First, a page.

Every time our component is destroyed, the corresponding hooks are called, and the global side effects are cleaned up. That way, we don’t need to worry about memory leaks or global event listeners stacking up with every new component instance we create.


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beforeDestory and onUnmounted Hooks in @vue/test-utils Tests

One of my colleagues discovered that when testing components with the excellent @vue/test-utils package, the beforeDestroy and onUnmounted hooks are not called after a test! Although I didn’t expect it to be that way, this is by design. It is not a problem most of the time, but in some cases, this can lead to unexpected behavior with test cases interfering with each other because of a polluted global scope.

test('It should make magic happen.', () => {
  const wrapper = mount(SomeComponent);

  // ...

  expect(magicHappened).toBe(true);
  // Vue 3.
  wrapper.unmount();
  // Vue 2.
  wrapper.destroy();
});

Using this straightforward solution in those rare cases when this is a factor is usually fine. But people can easily forget it, so I prefer a more general solution.

I consider it a best practice to wrap third-party dependencies, and @vue/test-utils is no different. Doing so enables us to set default options that make sense for our application globally.

// Vue 3
// test/utils.js
import { merge } from 'lodash';
import {
  mount as vueTestUtilsMount,
} from '@vue/test-utils';

let defaultOptions = {
  global: {
    mocks: {
      // Mocked plugins
      $t: input => input,
    },
  },
  // ...
};

export function mount(component, customOptions = {}) {
  let options = merge({}, defaultOptions, customOptions);
  return vueTestUtilsMount(component, options);
}

Furthermore, having a custom wrapper module for @vue/test-utils gives us the perfect place to configure a global behavior like this. Luckily, @vue/test-utils for Vue 2 has a built-in helper function that makes it very straightforward to trigger the beforeDestroy hook for every component initialized during testing.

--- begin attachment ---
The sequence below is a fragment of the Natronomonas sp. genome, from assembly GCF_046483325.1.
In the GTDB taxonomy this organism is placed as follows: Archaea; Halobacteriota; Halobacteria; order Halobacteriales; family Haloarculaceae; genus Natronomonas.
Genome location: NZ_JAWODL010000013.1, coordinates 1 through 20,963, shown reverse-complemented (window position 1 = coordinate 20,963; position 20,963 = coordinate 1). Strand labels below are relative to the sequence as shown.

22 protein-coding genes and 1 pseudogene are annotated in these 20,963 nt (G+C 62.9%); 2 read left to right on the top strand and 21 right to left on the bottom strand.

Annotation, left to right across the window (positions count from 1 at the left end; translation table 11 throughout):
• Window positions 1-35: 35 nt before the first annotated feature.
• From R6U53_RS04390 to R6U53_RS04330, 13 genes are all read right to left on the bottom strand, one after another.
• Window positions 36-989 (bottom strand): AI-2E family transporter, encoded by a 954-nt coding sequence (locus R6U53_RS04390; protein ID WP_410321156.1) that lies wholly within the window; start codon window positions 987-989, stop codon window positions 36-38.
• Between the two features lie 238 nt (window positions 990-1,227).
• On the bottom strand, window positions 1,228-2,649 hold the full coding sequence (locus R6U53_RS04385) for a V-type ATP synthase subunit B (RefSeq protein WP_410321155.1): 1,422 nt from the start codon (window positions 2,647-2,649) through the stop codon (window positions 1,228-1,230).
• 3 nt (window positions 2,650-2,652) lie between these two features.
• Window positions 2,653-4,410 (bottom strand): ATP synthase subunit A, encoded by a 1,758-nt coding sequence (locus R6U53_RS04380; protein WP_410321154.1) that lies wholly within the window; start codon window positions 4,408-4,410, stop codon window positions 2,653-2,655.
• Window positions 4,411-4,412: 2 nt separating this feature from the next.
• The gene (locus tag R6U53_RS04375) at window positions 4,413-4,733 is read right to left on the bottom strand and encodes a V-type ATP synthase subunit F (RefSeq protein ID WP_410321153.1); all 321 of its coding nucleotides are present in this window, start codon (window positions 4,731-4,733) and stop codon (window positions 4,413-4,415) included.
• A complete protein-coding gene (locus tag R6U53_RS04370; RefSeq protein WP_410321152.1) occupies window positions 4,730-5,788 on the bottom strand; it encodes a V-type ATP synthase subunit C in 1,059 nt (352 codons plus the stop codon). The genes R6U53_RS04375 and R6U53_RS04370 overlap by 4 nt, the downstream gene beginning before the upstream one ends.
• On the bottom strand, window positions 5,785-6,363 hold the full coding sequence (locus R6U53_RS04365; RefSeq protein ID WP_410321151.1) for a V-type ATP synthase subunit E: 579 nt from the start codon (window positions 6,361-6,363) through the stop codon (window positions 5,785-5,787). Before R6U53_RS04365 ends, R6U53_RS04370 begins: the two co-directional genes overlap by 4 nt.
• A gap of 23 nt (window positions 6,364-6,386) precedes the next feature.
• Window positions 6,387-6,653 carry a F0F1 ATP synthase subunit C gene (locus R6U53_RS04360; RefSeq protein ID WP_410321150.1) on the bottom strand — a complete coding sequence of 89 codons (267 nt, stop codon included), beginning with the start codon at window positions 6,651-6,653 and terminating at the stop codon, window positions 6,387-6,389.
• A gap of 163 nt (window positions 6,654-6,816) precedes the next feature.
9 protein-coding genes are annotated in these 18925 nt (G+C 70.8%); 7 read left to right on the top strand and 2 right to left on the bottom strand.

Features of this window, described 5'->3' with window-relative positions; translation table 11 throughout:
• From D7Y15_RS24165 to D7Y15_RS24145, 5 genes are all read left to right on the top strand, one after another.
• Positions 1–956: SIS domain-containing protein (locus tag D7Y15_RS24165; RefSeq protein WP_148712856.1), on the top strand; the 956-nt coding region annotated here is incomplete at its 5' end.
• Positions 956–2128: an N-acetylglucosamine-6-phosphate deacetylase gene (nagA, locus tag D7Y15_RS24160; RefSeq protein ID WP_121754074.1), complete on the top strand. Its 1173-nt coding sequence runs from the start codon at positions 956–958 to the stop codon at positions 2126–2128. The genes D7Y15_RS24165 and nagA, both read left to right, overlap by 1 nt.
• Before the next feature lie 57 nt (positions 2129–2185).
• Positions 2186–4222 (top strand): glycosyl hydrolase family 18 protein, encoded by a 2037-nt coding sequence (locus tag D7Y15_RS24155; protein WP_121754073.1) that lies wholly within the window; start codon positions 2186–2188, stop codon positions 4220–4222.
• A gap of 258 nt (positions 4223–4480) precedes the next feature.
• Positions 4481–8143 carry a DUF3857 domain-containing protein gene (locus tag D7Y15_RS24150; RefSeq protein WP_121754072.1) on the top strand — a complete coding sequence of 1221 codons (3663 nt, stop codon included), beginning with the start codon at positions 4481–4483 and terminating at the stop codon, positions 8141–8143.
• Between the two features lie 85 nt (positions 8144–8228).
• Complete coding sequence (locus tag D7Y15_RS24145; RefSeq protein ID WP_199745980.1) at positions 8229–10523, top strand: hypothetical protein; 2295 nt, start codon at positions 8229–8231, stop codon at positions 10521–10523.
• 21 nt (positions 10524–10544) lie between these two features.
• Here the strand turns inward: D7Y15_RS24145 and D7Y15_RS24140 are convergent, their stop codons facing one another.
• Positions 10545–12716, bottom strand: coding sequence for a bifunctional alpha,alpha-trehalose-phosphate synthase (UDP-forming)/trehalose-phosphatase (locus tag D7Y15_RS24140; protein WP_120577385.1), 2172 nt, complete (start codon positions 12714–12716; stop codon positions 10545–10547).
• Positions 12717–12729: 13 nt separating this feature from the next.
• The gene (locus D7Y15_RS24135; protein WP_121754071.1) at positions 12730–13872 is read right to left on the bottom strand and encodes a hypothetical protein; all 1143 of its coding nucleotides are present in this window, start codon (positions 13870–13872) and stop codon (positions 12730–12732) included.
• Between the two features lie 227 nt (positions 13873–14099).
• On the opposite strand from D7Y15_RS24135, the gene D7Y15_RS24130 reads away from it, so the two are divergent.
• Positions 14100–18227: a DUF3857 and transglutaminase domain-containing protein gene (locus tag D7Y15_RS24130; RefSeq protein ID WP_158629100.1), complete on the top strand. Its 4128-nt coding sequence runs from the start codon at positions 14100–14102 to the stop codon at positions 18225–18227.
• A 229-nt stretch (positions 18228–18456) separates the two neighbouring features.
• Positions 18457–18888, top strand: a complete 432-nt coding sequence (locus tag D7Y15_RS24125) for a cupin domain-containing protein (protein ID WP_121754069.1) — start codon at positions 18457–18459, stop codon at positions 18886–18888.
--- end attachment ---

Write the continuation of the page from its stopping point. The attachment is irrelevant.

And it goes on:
// Vue 2
// test/utils.js
import { merge } from 'lodash';
import {
  mount as vueTestUtilsMount,
  enableAutoDestroy,
} from '@vue/test-utils';

// See: https://vue-test-utils.vuejs.org/api/#enableautodestroy-hook
enableAutoDestroy(afterEach);

let defaultOptions = {
  mocks: {
    // Mocked plugins
    $t: input => input,
  },
  // ...
};

export function mount(component, customOptions = {}) {
  let options = merge({}, defaultOptions, customOptions);
  return vueTestUtilsMount(component, options);
}

Unfortunately, it seems that this hook has been removed in @vue/test-utils for Vue 3. So we need to implement the functionality ourselves.

// Vue 3
// test/utils.js
import { merge } from 'lodash';
import {
  mount as vueTestUtilsMount,
} from '@vue/test-utils';

let defaultOptions = {
  global: {
    mocks: {
      // Mocked plugins
      $t: input => input,
    },
  },
  // ...
};

let wrappers = new Set();
afterEach(() => {
  wrappers.forEach(wrapper => wrapper.unmount());
  wrappers.clear();
});

export function mount(component, customOptions = {}) {
  let options = merge({}, defaultOptions, customOptions);
  let wrapper = vueTestUtilsMount(component, options);
  wrappers.add(wrapper);

  return wrapper;
}

Wrapping It Up

What humanity is experiencing at a global scale right now is also true in programming. If we make a mess without taking responsibility for cleaning up after ourselves, bad things will happen.